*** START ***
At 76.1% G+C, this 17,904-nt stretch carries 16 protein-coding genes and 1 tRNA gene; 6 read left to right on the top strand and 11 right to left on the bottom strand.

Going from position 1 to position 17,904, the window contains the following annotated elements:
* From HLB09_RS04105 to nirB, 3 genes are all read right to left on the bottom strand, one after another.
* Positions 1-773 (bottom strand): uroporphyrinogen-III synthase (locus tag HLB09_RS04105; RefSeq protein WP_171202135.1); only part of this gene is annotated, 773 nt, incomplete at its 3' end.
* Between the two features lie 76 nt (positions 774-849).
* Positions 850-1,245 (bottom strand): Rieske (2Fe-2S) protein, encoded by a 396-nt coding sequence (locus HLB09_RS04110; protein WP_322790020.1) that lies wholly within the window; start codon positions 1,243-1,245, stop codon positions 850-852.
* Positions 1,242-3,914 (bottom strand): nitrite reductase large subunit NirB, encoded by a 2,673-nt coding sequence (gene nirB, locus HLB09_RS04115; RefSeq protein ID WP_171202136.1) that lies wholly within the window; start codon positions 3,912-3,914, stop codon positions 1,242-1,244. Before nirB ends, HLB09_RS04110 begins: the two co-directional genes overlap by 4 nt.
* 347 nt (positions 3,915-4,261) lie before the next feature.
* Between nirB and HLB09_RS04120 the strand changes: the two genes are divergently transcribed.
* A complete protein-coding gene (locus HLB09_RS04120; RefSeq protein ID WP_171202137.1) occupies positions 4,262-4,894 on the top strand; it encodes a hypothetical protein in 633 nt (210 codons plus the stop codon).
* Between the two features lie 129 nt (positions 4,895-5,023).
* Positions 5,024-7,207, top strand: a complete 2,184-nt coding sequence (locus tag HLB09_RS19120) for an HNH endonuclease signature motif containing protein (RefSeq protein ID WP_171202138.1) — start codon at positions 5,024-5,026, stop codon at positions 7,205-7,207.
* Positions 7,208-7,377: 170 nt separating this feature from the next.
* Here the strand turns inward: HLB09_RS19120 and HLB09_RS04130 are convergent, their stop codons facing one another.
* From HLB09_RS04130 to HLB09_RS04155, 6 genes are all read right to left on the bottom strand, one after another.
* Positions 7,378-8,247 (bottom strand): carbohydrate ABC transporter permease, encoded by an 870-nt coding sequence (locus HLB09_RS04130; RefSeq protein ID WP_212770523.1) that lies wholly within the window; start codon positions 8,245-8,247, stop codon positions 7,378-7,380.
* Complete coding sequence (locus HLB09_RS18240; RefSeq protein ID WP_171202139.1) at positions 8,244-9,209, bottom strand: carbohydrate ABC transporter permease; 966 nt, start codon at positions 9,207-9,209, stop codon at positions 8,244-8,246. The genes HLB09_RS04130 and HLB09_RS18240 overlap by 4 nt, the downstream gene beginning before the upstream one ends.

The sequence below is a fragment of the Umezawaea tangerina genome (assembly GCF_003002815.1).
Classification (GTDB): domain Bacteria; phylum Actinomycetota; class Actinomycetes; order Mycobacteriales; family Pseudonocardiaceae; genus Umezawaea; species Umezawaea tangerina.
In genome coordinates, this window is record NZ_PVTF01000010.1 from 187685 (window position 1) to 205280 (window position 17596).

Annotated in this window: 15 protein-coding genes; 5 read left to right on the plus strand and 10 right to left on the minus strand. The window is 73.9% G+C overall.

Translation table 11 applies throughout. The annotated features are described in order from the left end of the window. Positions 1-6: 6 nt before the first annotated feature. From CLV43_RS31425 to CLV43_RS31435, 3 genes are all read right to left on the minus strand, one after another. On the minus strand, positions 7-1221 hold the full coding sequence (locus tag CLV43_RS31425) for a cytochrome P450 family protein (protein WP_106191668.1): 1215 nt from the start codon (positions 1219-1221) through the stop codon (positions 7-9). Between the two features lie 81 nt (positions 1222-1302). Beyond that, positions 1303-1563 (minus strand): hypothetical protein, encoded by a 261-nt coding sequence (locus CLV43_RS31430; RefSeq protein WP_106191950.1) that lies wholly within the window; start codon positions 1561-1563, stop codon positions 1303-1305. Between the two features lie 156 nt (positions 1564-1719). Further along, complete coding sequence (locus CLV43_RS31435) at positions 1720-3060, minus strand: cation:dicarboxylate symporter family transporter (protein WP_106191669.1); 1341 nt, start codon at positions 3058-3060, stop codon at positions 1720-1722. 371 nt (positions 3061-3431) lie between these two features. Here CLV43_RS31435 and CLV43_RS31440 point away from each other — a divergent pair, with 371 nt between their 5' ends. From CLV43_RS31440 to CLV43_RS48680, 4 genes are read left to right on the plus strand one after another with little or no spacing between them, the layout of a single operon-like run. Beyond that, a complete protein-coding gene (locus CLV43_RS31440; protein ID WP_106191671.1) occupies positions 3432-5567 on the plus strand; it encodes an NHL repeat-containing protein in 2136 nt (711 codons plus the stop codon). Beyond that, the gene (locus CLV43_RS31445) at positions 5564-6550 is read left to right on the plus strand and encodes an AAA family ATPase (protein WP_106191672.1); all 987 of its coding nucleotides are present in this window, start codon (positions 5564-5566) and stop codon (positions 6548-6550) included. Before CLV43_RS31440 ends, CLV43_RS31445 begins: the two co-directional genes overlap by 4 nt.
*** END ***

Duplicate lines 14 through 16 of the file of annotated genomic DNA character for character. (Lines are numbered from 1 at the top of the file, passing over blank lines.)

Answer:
* Here the strand turns inward: HLB09_RS19120 and HLB09_RS04130 are convergent, their stop codons facing one another.
* From HLB09_RS04130 to HLB09_RS04155, 6 genes are all read right to left on the bottom strand, one after another.
* Positions 7,378-8,247 (bottom strand): carbohydrate ABC transporter permease, encoded by an 870-nt coding sequence (locus HLB09_RS04130; RefSeq protein ID WP_212770523.1) that lies wholly within the window; start codon positions 8,245-8,247, stop codon positions 7,378-7,380.